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Your college major can influence your pay. Here are the best and worst majors.

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College students are encouraged to pursue their interests, ranging from aerospace engineering to theology. But those choices can have a profound impact on their job opportunities and career earnings, with some grads enjoying much higher incomes than others, according to the Federal Reserve Bank of New York. 

It's no surprise that the top-earning college majors are in so-called STEM fields, or degrees in science, technology, engineering and math. The lowest-paying college majors are in areas such as theology, social services, the performing arts, education, and leisure and hospitality, the data shows. 

Some workers with majors correlated with higher pay could potentially outearn their classmates by hundreds of thousands of dollars in the two decades after graduation — an issue that may sway some students' decisions about their studies. Enrollment has plunged in some lower-earning majors such as education, where the number of bachelor's degrees has fallen 19% since 2000-01, according to the Pew Research Center. 

"There are just very large differences in labor market outcomes depending on your major," Richard Deitz, an economist at the New York Fed, told CBS MoneyWatch. "The data can be extremely valuable in helping people make decisions about what they want to major in."

To be sure, urging a teen to study engineering when they want to become a teacher is no guarantee of financial success, and may in fact have the opposite effect. For instance, an engineering grad might possess a potentially valuable degree, but struggle professionally if they lack any aptitude for the profession's requirements, or simply be a recipe for misery. 

"It may push students into making decisions that aren't right for them or into majors they might not be successful in," Deitz said. 

Instead, the data could be used to help a college student who is interested in math decide between one of several math-related fields, or an educated-minded student make a similar choice. 

Fields where income can grow

Even though new grads start off their careers with income gaps by major — ranging from a low of $36,000 a year for theology majors and topping out at $75,000 for chemical engineering majors — some fields potentially offer much more income growth by mid-career (when workers are 35 to 45 years old), the NY Fed analysis found.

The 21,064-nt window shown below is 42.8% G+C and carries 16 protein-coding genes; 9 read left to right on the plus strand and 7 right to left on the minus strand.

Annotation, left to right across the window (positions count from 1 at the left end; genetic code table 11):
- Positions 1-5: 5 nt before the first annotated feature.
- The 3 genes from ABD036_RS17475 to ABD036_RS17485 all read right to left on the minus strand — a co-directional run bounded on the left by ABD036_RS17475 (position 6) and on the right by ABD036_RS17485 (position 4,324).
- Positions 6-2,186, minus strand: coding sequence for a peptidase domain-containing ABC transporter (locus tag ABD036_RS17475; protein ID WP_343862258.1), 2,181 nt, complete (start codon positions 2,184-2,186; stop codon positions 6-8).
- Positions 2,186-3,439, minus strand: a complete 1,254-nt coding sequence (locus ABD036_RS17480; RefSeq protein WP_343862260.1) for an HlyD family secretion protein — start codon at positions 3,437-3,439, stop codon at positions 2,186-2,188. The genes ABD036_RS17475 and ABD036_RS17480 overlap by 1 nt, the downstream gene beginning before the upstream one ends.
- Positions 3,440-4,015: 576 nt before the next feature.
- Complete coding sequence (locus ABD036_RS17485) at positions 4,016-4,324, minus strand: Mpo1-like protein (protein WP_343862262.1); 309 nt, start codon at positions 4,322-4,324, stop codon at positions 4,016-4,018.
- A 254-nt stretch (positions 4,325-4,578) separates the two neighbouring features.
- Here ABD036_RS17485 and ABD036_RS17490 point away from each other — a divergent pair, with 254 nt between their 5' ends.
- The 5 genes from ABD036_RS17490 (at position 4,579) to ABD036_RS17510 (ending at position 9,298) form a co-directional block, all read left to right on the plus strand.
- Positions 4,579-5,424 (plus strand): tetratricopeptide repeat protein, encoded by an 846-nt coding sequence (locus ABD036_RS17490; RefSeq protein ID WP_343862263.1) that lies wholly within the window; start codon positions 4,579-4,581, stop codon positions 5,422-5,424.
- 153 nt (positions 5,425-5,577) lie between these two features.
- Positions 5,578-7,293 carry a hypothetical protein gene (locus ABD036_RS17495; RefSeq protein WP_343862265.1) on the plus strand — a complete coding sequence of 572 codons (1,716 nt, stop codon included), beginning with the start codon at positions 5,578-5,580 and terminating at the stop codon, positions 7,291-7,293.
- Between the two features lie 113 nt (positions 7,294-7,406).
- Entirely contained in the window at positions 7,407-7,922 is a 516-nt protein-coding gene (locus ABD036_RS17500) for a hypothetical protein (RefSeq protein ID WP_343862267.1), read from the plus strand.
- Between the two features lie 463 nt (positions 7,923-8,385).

For instance, industrial engineering and chemical engineering majors start their careers at similar median annual incomes — $70,000 and $75,000, respectively. But by mid-career, the chemical engineering major will have a median pay of $120,000 — $20,000 more annually than an industrial engineer. 

By contrast, some majors often see very little income growth by the time graduates reach their mid-career years, such as early childhood education majors, who start at $40,000 and reach only $43,000 by their late 30s and early 40s. 

Is a college degree worth it?

College enrollment has slid during the pandemic, with experts citing the impact of the health crisis as well as a rise in skepticism about whether a college degree is worth the cost.

Overall, college grads outearn people with only a high school diploma — but that's not the case for everyone, economists note. For instance, some college grads at the lower end of the spectrum may earn roughly the same as their classmates who didn't pursue higher education. 

With the high cost of college, including the burden of student loans, that raises the question of whether college is suitable for everyone. Still, college grads tend to have a lower unemployment rate than people with only a high school education, with the jobless rate standing at 2% in January for college grads versus 3.7% for those with only high school degrees.

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The share of "underemployed" college grads — or those who are working in jobs that don't require a college degree — adds nuance to the analysis of the value of a diploma.

Notably, some low-paying jobs have low rates of underemployment, such as education. In other words, grads with a teaching degree are almost certain to find an education job, with elementary education majors having an underemployment rate of 15%, according to the analysis.

But 64% of performing arts majors are underemployed, a sign it may be more difficult for them to get a foothold in their chosen field.

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